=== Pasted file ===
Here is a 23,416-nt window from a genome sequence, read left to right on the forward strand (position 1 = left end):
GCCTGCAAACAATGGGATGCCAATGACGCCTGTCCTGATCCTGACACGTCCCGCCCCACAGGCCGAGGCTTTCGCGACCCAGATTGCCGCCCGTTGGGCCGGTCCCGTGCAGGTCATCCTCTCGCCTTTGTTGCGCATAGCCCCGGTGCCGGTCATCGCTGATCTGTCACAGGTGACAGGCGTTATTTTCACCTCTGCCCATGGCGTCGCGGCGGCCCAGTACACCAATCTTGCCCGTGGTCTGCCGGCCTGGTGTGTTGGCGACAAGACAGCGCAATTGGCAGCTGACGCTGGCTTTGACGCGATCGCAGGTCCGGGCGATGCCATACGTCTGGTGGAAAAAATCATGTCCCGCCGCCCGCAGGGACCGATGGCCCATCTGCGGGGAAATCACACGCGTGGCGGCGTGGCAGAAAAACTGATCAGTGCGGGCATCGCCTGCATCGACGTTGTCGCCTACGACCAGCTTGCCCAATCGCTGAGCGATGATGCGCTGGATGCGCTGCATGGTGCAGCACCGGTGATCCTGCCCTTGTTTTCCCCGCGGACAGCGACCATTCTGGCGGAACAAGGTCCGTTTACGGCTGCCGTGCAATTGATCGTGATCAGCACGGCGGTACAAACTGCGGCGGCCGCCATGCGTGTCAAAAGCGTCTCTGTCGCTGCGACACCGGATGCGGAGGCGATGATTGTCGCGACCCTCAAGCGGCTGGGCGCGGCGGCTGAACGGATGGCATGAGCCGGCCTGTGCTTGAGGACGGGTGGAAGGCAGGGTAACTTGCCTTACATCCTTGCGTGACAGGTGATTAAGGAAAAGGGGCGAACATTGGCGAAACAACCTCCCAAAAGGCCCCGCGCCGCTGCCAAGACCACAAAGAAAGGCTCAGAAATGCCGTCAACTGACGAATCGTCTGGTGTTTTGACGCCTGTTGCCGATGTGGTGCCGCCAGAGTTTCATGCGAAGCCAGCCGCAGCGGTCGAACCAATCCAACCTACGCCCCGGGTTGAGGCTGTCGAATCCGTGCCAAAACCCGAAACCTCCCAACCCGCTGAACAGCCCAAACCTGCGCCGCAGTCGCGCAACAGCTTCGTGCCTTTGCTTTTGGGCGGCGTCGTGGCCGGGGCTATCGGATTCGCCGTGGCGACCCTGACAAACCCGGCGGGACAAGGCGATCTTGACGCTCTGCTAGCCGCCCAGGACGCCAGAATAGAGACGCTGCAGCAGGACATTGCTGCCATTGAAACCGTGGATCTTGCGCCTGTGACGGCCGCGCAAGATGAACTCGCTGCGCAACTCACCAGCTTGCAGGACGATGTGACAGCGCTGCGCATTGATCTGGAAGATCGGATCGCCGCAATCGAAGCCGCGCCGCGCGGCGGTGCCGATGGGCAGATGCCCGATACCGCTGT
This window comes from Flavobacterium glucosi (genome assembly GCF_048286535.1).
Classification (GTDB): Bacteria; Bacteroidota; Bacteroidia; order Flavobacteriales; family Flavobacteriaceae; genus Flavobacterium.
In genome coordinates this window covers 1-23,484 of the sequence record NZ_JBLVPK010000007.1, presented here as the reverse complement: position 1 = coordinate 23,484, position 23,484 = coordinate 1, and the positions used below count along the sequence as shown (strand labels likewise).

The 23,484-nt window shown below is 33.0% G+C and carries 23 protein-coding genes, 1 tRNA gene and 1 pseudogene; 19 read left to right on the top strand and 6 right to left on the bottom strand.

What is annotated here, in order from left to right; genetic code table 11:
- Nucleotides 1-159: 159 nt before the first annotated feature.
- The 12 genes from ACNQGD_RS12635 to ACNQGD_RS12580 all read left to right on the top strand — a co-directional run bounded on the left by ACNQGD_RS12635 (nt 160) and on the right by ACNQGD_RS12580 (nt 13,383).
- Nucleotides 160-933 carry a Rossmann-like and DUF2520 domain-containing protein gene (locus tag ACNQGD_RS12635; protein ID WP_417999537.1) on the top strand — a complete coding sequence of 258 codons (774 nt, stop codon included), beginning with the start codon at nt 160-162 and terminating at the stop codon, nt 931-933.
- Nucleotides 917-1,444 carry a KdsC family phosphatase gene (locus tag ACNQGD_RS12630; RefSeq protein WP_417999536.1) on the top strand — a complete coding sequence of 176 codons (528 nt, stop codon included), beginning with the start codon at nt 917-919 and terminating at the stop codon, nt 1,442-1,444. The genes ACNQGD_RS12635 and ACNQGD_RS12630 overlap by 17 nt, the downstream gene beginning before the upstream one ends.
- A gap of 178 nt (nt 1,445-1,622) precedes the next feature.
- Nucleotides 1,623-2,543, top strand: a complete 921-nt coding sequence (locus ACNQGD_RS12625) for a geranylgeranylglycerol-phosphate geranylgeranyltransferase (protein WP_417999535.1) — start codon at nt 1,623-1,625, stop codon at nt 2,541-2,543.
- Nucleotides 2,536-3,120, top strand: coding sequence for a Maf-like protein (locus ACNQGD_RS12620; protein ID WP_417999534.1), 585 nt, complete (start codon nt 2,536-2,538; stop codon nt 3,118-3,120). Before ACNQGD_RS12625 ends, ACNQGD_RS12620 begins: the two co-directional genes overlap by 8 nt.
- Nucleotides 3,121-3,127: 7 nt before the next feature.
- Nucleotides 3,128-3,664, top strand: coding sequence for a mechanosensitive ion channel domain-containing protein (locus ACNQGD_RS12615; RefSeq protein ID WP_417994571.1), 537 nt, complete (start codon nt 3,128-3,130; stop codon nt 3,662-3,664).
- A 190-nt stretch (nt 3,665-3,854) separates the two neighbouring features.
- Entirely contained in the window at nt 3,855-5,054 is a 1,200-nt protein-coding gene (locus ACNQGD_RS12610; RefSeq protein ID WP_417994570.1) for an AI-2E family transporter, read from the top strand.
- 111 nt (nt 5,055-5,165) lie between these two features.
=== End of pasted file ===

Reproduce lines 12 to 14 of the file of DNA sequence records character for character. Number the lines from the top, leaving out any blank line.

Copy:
- A gap of 178 nt (nt 1,445-1,622) precedes the next feature.
- Nucleotides 1,623-2,543, top strand: a complete 921-nt coding sequence (locus ACNQGD_RS12625) for a geranylgeranylglycerol-phosphate geranylgeranyltransferase (protein WP_417999535.1) — start codon at nt 1,623-1,625, stop codon at nt 2,541-2,543.
- Nucleotides 2,536-3,120, top strand: coding sequence for a Maf-like protein (locus ACNQGD_RS12620; protein ID WP_417999534.1), 585 nt, complete (start codon nt 2,536-2,538; stop codon nt 3,118-3,120). Before ACNQGD_RS12625 ends, ACNQGD_RS12620 begins: the two co-directional genes overlap by 8 nt.